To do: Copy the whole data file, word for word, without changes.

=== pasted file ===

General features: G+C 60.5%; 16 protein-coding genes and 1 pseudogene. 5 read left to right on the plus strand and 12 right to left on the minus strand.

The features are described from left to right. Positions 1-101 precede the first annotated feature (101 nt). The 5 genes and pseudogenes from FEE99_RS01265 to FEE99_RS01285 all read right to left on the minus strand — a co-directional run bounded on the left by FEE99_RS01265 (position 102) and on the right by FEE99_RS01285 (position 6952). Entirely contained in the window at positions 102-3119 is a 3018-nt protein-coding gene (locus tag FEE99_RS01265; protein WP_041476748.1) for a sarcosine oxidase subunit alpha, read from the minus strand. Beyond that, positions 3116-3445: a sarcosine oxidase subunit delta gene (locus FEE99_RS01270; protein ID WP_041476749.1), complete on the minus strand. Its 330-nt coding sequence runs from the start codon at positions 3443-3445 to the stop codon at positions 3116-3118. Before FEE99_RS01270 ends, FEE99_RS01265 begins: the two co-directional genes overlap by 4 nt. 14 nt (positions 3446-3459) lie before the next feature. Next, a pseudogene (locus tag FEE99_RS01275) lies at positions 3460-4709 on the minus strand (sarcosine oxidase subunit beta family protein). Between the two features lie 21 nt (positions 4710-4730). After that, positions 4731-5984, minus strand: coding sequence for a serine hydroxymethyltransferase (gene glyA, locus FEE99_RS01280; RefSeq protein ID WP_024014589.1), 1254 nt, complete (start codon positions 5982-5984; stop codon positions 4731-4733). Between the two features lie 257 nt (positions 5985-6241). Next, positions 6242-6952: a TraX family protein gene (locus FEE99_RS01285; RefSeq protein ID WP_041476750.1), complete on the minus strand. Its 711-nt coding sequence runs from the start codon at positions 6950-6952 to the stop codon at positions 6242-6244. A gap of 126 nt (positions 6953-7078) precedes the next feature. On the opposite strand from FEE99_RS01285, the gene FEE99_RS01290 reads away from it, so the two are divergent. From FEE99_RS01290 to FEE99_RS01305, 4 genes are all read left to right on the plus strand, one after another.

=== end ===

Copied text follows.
General features: G+C 60.5%; 16 protein-coding genes and 1 pseudogene. 5 read left to right on the plus strand and 12 right to left on the minus strand.

The features are described from left to right. Positions 1-101 precede the first annotated feature (101 nt). The 5 genes and pseudogenes from FEE99_RS01265 to FEE99_RS01285 all read right to left on the minus strand — a co-directional run bounded on the left by FEE99_RS01265 (position 102) and on the right by FEE99_RS01285 (position 6952). Entirely contained in the window at positions 102-3119 is a 3018-nt protein-coding gene (locus tag FEE99_RS01265; protein WP_041476748.1) for a sarcosine oxidase subunit alpha, read from the minus strand. Beyond that, positions 3116-3445: a sarcosine oxidase subunit delta gene (locus FEE99_RS01270; protein ID WP_041476749.1), complete on the minus strand. Its 330-nt coding sequence runs from the start codon at positions 3443-3445 to the stop codon at positions 3116-3118. Before FEE99_RS01270 ends, FEE99_RS01265 begins: the two co-directional genes overlap by 4 nt. 14 nt (positions 3446-3459) lie before the next feature. Next, a pseudogene (locus tag FEE99_RS01275) lies at positions 3460-4709 on the minus strand (sarcosine oxidase subunit beta family protein). Between the two features lie 21 nt (positions 4710-4730). After that, positions 4731-5984, minus strand: coding sequence for a serine hydroxymethyltransferase (gene glyA, locus FEE99_RS01280; RefSeq protein ID WP_024014589.1), 1254 nt, complete (start codon positions 5982-5984; stop codon positions 4731-4733). Between the two features lie 257 nt (positions 5985-6241). Next, positions 6242-6952: a TraX family protein gene (locus FEE99_RS01285; RefSeq protein ID WP_041476750.1), complete on the minus strand. Its 711-nt coding sequence runs from the start codon at positions 6950-6952 to the stop codon at positions 6242-6244. A gap of 126 nt (positions 6953-7078) precedes the next feature. On the opposite strand from FEE99_RS01285, the gene FEE99_RS01290 reads away from it, so the two are divergent. From FEE99_RS01290 to FEE99_RS01305, 4 genes are all read left to right on the plus strand, one after another.